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Deaf Again - Assignment Example

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Deaf Again Name: Institution’s Name: Question 1 If I were in hospital with sherry drolsbaugh while in hospital, I would really treat her with a lot of care like I would treat my own mother without any disability. I would show her a lot of love and respect…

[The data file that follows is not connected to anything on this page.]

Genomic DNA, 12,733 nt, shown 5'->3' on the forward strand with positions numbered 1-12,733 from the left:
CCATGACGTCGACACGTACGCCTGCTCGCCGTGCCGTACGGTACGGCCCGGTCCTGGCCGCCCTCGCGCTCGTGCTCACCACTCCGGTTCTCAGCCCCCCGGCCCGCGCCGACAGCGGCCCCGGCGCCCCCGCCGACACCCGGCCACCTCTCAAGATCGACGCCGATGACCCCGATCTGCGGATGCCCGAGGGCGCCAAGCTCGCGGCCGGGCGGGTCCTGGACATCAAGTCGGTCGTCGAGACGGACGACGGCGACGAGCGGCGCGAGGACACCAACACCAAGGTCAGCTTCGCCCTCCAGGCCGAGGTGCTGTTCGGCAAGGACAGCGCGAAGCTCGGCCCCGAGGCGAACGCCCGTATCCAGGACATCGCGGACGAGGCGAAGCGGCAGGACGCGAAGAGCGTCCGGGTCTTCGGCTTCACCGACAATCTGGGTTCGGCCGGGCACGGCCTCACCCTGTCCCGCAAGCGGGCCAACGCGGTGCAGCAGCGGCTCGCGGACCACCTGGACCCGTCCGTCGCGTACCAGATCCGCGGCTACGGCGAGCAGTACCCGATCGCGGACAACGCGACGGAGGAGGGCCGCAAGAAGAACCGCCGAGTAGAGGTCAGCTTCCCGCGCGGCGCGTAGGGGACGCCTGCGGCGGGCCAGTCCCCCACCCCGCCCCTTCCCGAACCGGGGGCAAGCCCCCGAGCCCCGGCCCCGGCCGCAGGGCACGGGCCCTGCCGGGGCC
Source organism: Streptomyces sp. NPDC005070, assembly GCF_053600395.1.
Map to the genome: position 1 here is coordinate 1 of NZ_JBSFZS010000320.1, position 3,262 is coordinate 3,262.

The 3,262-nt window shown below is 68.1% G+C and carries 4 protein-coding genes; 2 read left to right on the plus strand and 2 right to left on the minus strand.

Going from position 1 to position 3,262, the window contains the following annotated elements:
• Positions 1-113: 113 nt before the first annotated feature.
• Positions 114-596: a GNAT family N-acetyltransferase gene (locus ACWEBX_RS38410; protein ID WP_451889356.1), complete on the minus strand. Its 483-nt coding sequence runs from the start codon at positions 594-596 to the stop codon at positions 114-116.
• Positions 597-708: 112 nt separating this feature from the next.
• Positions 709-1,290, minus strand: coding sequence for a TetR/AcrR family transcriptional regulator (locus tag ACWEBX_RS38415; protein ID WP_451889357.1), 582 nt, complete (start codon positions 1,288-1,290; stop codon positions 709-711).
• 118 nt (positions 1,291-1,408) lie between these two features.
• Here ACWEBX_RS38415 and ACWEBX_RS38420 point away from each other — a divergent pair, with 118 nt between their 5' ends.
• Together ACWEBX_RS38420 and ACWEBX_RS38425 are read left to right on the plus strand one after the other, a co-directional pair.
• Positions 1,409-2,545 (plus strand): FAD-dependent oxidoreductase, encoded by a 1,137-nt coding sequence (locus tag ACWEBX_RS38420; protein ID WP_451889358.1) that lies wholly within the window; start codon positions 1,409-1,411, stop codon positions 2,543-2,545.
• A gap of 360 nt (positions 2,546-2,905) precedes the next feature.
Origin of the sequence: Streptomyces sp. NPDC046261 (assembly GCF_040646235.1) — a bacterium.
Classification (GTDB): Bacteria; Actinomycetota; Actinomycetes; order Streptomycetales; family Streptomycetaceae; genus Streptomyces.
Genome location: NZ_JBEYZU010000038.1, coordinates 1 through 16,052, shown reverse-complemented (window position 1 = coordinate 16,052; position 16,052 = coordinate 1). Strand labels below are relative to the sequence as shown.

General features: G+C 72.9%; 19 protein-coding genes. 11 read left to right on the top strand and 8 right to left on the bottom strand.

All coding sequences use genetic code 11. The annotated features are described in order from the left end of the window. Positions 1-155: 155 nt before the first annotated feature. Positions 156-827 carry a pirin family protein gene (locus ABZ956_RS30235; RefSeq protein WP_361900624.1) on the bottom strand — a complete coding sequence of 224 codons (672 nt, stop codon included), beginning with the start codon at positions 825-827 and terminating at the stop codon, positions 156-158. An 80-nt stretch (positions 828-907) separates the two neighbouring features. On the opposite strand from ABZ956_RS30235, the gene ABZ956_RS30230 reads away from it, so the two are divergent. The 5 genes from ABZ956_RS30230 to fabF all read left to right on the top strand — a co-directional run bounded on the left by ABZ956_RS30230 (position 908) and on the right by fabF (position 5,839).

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Deaf Again s Question If I were in hospital with sherry drolsbaugh while in hospital, I would really treat her with a lotof care like I would treat my own mother without any disability. I would show her a lot of love and respect. Above all, I would guide her through and explain to her the laid down procedures of the hospital in the most ethical and friendly way possible. Secondly, I would be her guide to speak out for her and feel all relevant data required by the hospital for her. Thirdly, I would enlighten the available nurses of her condition so that they can treat her in the most humane way without any form of discrimination against her. Last but not least, I would make it my business to contact her family members and tell them of her whereabouts ( question 1 does not require any citing since it is a personal statement but the insight of the questions is based from p. 1-3) Question 2 The view of Mark’s argument was laid on the foundation that education in the mainstream would enhance a good interaction with both the hearing and deaf community. Mark learnt the critical age for a deaf child development that sign language should be taught as early as possible to enable the child to have a strong foundation of the art of communication. He supports ASL teaching to deaf children because as soon as he learnt this language, he chose to mix with deaf people, and learned to perceive deafness as something special, his horizons expanded. He came to value communication and relationships above the things that seemed so important to many people, such as image, income, status, skills, religious background, or race. His persuasive book sounds a clear warning to all who would circumscribe their lives with prejudicial barriers. Question 3 Mark’s experience with his deaf grandparents was different from his hearing grandparents. His deaf grandparents encouraged the use of sign language for they knew it was vital for him as a means of communication. On the contrary, his hearing grandparents forced him to live like a hearing child which was traumatizing to him. There were distinct differences portrayed by the text. Firstly, his hearing parents never advocated his signing for they thought it would ruin his speech while his deaf parents were for signing as a member of the deaf culture. Secondly, his deaf grandparents appreciated his efforts in school while his hearing grandparents always nugged that his academic performance was not good enough. Lastly,his deaf grandparents saw potential in the boy and encouraged him to aim at the sky while his hearing grandparents saw him as a loosing boy to the deaf culture instead of acknowledging his disability. Mark’s experience with his deaf grandparents made him feel part of the deaf culture and he felt proud of who he was. (p.38-76) Question 4 Mark made reference to “the dinner table syndrome”. This saying means the act of speaking or communicating before a deaf person who cannot hear or understand the conversation hence ends up lost during a table conversation. He was trying to figure out the importance of a deaf family where every conversation is understood by all the members for instance during dinner around a table. The dinner table syndrome affects the deaf in that they are lost in the conversation and end up feeling out of place. They feel worthless and lose their esteem. The deaf feel affected by the fact that they cannot contribute anything therefore they lack the sense of belonging and view themselves as a black sheep in the vicinity. Since the dinner table syndrome has a negative impact on the deaf, it should be addressed without hesitation. This issue is of concern and measures should be put in place to solve the issue. The hearing members of the family should use the accepted sign language so that they involve the deaf in the conversation. They should also avoid using the form of conversation that the deaf cannot understand. The government ought to implement rules and regulation on how to treat the deaf community and how they should be taken care of in the society. The language used ought to respect the dead and make them feel appreciated just like any other normal individual. (“The dinner table syndrome” is found on page 79 paragraph 2) Question five Mark felt like he never fit in the deaf society. He responded to this by learning the art of the American sign language though it took a while before he developed a good understanding on the same. He also learnt the art of lip reading enabled him fit in the society because communication became easier for him and for the first time he enjoyed a long healthy conversation. The two decisions I would make as an ASL student is to learn the use of sign language in details and perfect my art of communication so as to become a successful deaf person. (Answer based on p. 51-56) Question six Based on this book, there is a lot I can offer advice to a parent with a deaf child. One is to avoid the dinner table syndrome that makes the deaf place feel out of place and never respected. It lowers the child’s self esteem and can have a mental impact throughout his life. The other thing I would do, is help the mother teach the child the use of sign language in early child development so as to enforce cognitive behavior of the child in understanding the surrounding and above all learn to communicate with people in the society. This would eliminate the feeling of worthlessness as experienced by Mark. (Answer based on p. 6 and p. 79) Reference Mark Drolsbaugh (2008). Deaf Again Spring House, PA: Handwave Publications Read More